Wednesday, October 31, 2007

Effecting change through reformation

Today is Reformation Day, when in 1517 Martin Luther pinned his 95 theses to the door of Wittenberg Cathedral. Countering the Roman Catholic hegemony of justification by works, Luther had rediscovered the glorious truth of grace and faith, as found in Romans 1:
"I am not ashamed of the gospel, because it is the power of God for the salvation of everyone who believes: first for the Jew, then for the Gentile. For in the gospel a righteousness from God is revealed, a righteousness that is by faith from first to last"
For the emerging protestants, this was great news! Salvation is not in our hands, and even if it was we would be totally unable to grasp it because of our sinfulness. God took all the necessary steps to reconcile us to him through Jesus Christ.

The good news doesn't spread itself, yet its message is universal (Acts 4:12, John 1:4). The new technology of the printing press found a use in disseminating the Scriptures, as well as Luther's theses. Faithful Christians like Wycliffe translated the Bible into their own languages and suffered persecution and even death because of their work.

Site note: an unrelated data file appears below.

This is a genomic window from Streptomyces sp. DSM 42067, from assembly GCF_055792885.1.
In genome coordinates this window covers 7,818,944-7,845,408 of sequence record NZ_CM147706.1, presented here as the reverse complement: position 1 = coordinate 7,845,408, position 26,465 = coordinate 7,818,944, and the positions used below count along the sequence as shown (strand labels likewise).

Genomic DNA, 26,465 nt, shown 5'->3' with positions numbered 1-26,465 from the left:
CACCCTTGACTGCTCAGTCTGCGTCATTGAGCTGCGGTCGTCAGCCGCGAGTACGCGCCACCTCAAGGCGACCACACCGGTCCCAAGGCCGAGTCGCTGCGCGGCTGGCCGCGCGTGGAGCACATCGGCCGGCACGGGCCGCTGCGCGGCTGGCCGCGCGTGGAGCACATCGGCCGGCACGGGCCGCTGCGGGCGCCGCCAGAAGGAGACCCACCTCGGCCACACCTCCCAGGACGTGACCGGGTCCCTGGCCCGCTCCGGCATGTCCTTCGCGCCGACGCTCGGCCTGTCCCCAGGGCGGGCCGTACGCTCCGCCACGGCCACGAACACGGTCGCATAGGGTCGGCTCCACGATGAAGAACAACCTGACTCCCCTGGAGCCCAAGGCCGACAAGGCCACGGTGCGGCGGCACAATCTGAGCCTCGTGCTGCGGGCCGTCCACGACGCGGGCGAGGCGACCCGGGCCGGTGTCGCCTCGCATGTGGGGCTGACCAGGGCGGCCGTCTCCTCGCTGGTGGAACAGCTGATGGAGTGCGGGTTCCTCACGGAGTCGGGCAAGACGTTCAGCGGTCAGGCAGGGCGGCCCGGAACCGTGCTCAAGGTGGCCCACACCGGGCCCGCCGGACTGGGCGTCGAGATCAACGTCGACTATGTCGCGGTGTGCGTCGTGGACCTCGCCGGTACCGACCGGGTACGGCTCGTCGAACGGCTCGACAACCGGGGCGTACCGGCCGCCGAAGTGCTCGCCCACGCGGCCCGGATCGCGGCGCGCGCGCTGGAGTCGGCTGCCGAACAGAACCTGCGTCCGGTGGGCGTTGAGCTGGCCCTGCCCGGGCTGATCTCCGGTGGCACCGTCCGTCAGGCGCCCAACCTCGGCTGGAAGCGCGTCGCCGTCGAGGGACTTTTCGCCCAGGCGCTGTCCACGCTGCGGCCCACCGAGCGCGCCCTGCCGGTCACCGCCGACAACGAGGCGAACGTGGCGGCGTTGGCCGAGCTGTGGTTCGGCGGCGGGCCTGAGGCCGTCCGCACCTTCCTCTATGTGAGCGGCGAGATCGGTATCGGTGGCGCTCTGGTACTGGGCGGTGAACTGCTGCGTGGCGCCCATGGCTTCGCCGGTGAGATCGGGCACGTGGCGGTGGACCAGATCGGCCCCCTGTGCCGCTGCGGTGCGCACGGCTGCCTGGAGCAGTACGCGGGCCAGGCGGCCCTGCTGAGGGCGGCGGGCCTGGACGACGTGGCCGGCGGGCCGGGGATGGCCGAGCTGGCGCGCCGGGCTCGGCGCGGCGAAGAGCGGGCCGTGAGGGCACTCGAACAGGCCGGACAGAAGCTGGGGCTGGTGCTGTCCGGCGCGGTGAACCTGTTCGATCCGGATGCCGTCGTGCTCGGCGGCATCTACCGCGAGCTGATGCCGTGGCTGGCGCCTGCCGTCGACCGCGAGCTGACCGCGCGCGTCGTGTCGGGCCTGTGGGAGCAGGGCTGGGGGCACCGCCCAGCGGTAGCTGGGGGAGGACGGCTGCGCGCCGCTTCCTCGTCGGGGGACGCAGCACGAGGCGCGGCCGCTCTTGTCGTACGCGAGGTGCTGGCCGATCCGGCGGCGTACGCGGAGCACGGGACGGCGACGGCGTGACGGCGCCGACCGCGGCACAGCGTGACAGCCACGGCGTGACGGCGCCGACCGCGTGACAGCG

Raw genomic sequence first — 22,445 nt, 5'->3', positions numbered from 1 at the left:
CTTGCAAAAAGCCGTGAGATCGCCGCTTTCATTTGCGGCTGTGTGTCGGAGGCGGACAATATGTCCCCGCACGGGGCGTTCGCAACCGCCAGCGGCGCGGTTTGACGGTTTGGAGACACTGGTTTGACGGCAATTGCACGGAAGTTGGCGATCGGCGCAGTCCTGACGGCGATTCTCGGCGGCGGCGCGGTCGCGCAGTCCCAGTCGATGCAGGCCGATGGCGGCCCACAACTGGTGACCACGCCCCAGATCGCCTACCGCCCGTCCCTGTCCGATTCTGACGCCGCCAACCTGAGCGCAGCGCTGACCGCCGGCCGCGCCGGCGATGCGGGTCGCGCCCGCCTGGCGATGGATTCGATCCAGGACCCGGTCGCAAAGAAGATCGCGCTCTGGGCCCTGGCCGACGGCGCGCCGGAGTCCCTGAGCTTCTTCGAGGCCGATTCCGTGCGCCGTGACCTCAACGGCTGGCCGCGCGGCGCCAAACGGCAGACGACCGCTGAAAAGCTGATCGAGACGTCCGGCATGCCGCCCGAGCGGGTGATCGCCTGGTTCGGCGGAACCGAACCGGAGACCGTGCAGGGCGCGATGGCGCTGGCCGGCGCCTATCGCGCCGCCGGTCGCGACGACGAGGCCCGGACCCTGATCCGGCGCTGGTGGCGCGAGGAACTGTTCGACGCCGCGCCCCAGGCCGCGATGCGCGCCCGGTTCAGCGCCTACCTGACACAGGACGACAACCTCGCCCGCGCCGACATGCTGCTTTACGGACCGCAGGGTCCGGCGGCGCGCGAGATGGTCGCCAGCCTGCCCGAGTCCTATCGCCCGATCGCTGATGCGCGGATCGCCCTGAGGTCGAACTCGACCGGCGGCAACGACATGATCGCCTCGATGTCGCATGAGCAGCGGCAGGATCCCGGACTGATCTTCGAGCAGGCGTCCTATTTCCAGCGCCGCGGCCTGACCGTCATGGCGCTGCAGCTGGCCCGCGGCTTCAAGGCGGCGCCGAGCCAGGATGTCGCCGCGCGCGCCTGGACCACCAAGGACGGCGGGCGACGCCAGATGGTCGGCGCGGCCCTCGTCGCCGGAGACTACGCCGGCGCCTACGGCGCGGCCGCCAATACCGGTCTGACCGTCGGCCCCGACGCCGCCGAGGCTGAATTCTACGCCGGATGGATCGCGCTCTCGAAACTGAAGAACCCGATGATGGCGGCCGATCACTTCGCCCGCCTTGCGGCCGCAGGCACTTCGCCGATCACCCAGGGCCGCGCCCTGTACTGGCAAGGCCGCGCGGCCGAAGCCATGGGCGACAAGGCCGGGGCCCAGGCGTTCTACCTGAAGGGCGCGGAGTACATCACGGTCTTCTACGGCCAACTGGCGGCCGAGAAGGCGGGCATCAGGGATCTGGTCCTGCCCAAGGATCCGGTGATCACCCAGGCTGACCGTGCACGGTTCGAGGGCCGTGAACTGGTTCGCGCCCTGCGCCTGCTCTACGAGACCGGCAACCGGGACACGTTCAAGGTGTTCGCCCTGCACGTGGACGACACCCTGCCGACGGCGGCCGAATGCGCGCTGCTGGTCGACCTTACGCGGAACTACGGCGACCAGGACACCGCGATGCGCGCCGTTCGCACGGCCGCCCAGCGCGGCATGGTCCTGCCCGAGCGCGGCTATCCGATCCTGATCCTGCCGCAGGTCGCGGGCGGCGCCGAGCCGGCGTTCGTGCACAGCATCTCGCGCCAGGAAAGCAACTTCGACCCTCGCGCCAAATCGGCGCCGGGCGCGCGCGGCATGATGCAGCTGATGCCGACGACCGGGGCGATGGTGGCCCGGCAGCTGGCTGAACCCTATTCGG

Some 250 years later, the western missionary movement kicked off with William Carey producing a convincing geography of the world's population, showing that the vast majority of people had never heard the name of Jesus. He himself dedicated his life to mission in India, and thousands more have followed his path since then.

This summer I came across a huge organisation that I'd never heard of before: Gospel for Asia. They argue that the most effective missionaries are intra-cultural not cross-cultural - although of course foreign missionaries must be sent if there is no indigenous church in a culture. They support thousands of native missionaries who between them plant 10 churches every day. Furthermore, because of the economics of the globalised society, it is hugely cheaper to support a native missionary than a western counterpart. A monthly donation of £20/$30 - which is what most of us spend on coffee or our mobile phone - covers around 30% of the total cost of a missionary family in India, Laos, Bangladesh, China, Thailand or other Asian nations with millions of unreached souls. The truth of the gospel, rediscovered nearly 500 years ago in Europe, has yet to reach nearly half the world's population. Let's get serious and get it sorted!

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